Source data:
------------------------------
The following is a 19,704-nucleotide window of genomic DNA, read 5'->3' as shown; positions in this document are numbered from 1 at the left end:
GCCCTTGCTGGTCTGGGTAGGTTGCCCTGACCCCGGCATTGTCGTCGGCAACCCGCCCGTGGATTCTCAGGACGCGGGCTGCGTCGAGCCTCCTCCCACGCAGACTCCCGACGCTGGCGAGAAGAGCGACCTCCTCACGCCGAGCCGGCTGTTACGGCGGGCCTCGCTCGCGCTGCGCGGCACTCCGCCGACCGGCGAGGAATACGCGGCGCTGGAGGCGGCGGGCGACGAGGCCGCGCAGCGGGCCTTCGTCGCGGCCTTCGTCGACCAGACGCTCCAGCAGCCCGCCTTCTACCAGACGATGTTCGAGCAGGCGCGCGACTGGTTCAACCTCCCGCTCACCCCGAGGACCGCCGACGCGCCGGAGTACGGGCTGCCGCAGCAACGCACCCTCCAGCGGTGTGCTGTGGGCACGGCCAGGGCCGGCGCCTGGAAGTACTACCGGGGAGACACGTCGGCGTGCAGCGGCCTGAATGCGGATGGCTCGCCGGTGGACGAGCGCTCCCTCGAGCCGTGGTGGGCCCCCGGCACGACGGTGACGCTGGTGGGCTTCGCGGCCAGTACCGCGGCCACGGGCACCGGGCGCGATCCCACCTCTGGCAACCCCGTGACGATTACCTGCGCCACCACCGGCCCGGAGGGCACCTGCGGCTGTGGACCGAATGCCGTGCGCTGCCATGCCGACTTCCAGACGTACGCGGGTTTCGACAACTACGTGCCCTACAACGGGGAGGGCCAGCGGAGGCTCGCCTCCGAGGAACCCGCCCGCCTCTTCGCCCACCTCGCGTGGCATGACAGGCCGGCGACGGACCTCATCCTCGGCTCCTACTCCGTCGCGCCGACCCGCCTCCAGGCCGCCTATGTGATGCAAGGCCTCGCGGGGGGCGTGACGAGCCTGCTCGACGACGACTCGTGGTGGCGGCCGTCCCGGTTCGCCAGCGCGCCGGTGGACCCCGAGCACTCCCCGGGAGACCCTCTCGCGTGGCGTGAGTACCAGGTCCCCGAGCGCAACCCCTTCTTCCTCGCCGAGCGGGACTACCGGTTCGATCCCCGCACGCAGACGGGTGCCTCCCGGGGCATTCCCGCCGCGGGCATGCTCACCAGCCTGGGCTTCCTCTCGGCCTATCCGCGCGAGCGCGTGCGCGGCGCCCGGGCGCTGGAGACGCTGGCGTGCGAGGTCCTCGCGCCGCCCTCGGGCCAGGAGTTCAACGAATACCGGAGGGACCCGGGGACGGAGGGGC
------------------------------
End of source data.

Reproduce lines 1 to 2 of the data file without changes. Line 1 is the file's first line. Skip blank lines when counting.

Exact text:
The following is a 19,704-nucleotide window of genomic DNA, read 5'->3' as shown; positions in this document are numbered from 1 at the left end:
GCCCTTGCTGGTCTGGGTAGGTTGCCCTGACCCCGGCATTGTCGTCGGCAACCCGCCCGTGGATTCTCAGGACGCGGGCTGCGTCGAGCCTCCTCCCACGCAGACTCCCGACGCTGGCGAGAAGAGCGACCTCCTCACGCCGAGCCGGCTGTTACGGCGGGCCTCGCTCGCGCTGCGCGGCACTCCGCCGACCGGCGAGGAATACGCGGCGCTGGAGGCGGCGGGCGACGAGGCCGCGCAGCGGGCCTTCGTCGCGGCCTTCGTCGACCAGACGCTCCAGCAGCCCGCCTTCTACCAGACGATGTTCGAGCAGGCGCGCGACTGGTTCAACCTCCCGCTCACCCCGAGGACCGCCGACGCGCCGGAGTACGGGCTGCCGCAGCAACGCACCCTCCAGCGGTGTGCTGTGGGCACGGCCAGGGCCGGCGCCTGGAAGTACTACCGGGGAGACACGTCGGCGTGCAGCGGCCTGAATGCGGATGGCTCGCCGGTGGACGAGCGCTCCCTCGAGCCGTGGTGGGCCCCCGGCACGACGGTGACGCTGGTGGGCTTCGCGGCCAGTACCGCGGCCACGGGCACCGGGCGCGATCCCACCTCTGGCAACCCCGTGACGATTACCTGCGCCACCACCGGCCCGGAGGGCACCTGCGGCTGTGGACCGAATGCCGTGCGCTGCCATGCCGACTTCCAGACGTACGCGGGTTTCGACAACTACGTGCCCTACAACGGGGAGGGCCAGCGGAGGCTCGCCTCCGAGGAACCCGCCCGCCTCTTCGCCCACCTCGCGTGGCATGACAGGCCGGCGACGGACCTCATCCTCGGCTCCTACTCCGTCGCGCCGACCCGCCTCCAGGCCGCCTATGTGATGCAAGGCCTCGCGGGGGGCGTGACGAGCCTGCTCGACGACGACTCGTGGTGGCGGCCGTCCCGGTTCGCCAGCGCGCCGGTGGACCCCGAGCACTCCCCGGGAGACCCTCTCGCGTGGCGTGAGTACCAGGTCCCCGAGCGCAACCCCTTCTTCCTCGCCGAGCGGGACTACCGGTTCGATCCCCGCACGCAGACGGGTGCCTCCCGGGGCATTCCCGCCGCGGGCATGCTCACCAGCCTGGGCTTCCTCTCGGCCTATCCGCGCGAGCGCGTGCGCGGCGCCCGGGCGCTGGAGACGCTGGCGTGCGAGGTCCTCGCGCCGCCCTCGGGCCAGGAGTTCAACGAATACCGGAGGGACCCGGGGACGGAGGGGC